The Lancet  4 Mar 2017 Vol 389

Early life deprivation

Remember those awful pictures of Romanian orphans from 25 years ago? A longitudinal study compares those who were adopted by English parents with UK controls who had not experienced early-life deprivation. Cognitive impairment in the group who spent more than 6 months in an institution remitted from markedly higher rates at ages 6 years and 11 years compared with UK controls, to normal rates at young adulthood. But for psychosocial adjustment, it was a very different story: “extended early deprivation was associated with long-term deleterious effects on wellbeing that seem insusceptible to years of nurturance and support in adoptive families.” Please could The Lancet take on a retired English schoolteacher to take a red pencil to this stuff? “Nurturance”? Deleterious, insusceptible. Pah. The most striking fact here is that the kids who had spent over 6 months in Romanian orphanages coped reasonably while they were with their foster parents, but from the age of 15 onwards showed increasing levels of emotional distress and educational and social failure.

Selling liraglutide for “prediabetes”

Between us, we pampered adults in the rich world can hardly avoid having NASH, pre-hypertension or pre-diabetes. No wonder we live so long. Overweight and obese adults who think they have pre-diabetes can inject themselves with liraglutide. What this will achieve in the long-term is anyone’s guess, except for shareholders in NovoNordisk, who know it will improve their profits. In this 3-year trial, half the participants dropped out. The ones who injected themselves daily with liraglutide took longer to cross the arbitrary line which defines type 2 diabetes, which is what you would expect, since the one thing we know about liraglutide is that it lowers blood sugar a bit.

Speech therapy for stroke aphasia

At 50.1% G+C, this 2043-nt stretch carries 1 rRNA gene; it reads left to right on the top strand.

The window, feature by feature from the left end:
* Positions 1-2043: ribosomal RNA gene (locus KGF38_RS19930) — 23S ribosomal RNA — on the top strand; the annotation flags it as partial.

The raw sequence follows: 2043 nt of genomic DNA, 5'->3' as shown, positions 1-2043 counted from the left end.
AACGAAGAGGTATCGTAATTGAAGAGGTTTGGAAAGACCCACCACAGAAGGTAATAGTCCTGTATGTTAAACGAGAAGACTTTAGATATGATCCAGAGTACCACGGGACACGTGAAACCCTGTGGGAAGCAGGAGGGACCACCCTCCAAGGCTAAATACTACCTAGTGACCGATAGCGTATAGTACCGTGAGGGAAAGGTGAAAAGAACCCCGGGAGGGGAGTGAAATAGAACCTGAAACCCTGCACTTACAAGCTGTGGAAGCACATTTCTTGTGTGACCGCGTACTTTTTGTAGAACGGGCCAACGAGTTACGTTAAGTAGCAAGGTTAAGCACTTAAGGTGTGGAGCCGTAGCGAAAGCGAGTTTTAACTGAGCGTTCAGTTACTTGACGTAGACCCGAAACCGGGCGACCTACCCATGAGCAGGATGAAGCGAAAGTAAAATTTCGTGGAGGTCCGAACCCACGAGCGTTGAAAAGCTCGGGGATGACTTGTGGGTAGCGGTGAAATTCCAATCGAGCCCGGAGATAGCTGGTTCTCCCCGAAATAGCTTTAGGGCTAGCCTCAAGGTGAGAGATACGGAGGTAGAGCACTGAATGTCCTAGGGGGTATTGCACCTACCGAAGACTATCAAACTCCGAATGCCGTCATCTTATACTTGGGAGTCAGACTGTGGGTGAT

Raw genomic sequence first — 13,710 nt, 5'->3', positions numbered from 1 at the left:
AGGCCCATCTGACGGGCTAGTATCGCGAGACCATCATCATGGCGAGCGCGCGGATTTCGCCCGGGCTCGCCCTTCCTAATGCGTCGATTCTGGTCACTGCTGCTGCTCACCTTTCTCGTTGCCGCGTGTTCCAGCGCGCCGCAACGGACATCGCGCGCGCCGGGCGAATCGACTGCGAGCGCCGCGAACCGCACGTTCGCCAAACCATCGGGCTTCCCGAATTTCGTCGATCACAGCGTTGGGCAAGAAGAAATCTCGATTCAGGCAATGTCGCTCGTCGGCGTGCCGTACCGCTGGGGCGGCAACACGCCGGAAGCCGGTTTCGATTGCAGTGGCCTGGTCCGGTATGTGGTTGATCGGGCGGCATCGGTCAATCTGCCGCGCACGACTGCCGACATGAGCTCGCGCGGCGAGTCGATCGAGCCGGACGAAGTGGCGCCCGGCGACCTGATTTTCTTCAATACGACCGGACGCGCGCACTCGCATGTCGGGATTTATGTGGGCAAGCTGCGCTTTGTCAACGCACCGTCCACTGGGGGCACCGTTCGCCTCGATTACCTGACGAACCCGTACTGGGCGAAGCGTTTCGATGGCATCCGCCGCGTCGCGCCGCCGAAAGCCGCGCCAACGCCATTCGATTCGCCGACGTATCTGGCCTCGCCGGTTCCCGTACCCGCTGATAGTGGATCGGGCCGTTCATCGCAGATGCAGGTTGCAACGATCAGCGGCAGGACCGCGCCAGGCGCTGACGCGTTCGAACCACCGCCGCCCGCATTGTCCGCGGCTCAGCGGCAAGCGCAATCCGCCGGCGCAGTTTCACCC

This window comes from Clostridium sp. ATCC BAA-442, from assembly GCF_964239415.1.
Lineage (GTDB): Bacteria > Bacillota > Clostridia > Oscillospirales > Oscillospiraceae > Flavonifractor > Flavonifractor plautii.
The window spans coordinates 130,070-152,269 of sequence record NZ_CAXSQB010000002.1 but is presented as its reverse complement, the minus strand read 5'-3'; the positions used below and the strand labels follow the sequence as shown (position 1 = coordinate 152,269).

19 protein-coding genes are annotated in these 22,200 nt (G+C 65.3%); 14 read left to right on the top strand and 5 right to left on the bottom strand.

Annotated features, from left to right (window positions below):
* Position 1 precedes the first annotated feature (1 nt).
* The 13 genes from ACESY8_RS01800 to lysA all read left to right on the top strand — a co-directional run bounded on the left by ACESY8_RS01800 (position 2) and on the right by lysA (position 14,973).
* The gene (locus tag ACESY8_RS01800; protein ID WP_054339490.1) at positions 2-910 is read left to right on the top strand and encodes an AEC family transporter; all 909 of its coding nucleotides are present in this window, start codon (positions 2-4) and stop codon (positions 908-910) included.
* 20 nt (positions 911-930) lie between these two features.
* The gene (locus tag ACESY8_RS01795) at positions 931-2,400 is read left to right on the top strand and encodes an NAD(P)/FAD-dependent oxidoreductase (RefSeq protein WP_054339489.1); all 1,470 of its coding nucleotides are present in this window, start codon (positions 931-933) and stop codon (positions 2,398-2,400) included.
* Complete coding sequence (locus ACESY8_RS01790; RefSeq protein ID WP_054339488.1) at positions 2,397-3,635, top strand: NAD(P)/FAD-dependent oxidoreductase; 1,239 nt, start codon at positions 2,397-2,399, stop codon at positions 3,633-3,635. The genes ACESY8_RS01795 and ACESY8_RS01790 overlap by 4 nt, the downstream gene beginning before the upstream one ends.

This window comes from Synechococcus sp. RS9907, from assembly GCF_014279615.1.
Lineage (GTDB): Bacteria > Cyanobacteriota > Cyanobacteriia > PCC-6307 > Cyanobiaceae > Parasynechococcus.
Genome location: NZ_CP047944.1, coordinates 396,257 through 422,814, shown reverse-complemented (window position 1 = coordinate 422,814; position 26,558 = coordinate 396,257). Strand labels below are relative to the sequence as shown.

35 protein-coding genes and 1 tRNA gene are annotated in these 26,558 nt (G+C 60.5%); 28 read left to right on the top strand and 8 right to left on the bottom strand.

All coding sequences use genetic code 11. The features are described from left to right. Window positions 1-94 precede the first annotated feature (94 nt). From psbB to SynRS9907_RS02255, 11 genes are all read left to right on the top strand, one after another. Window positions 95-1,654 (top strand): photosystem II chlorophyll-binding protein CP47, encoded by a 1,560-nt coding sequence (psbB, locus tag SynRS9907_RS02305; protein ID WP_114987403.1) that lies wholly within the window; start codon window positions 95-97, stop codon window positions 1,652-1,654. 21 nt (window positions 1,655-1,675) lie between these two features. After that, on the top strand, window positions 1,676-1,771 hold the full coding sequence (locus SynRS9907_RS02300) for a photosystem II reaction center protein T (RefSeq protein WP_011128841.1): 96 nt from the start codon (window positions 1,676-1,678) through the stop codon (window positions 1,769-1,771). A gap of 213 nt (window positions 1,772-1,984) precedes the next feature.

In this multicentre, parallel group, superiority, open-label, blinded-endpoint, randomised controlled trial, patients aged 70 years or younger with aphasia after stroke lasting for 6 months or more were recruited from 19 inpatient or outpatient rehabilitation centres in Germany.” If only the words “were recruited” had been left to the end, this would have been a great example of an academic German sentence. The participants, you will gather, were still without speech over six months after their stroke. The intervention was 3 weeks or more of speech and language therapy lasting more than 10 hours a week. This brought about some improvement, but the investigators conclude that future studies should examine the minimum treatment intensity required for meaningful treatment effects, and determine whether treatment effects cumulate over repeated intervention periods.

The BMJ  4 Mar 2017  Vol 356

Flu antivirals safe in pregnancy

One of the scariest things about new influenza epidemics is that they can cause death in fit young women during or just after pregnancy. I’m sceptical about the effectiveness of neuraminidase inhibitors for flu in the general population, but I can see an argument for using them prophylactically in gravid and postnatal women who cannot be protected by an effective vaccine during an epidemic. So it’s good to know that in an observational cohort study covering the populations of three Scandinavian countries, there is no signal for adverse neonatal outcomes or congenital malformations associated with exposure to neuraminidase inhibitors during embryo-fetal life.

Adiposity and cancer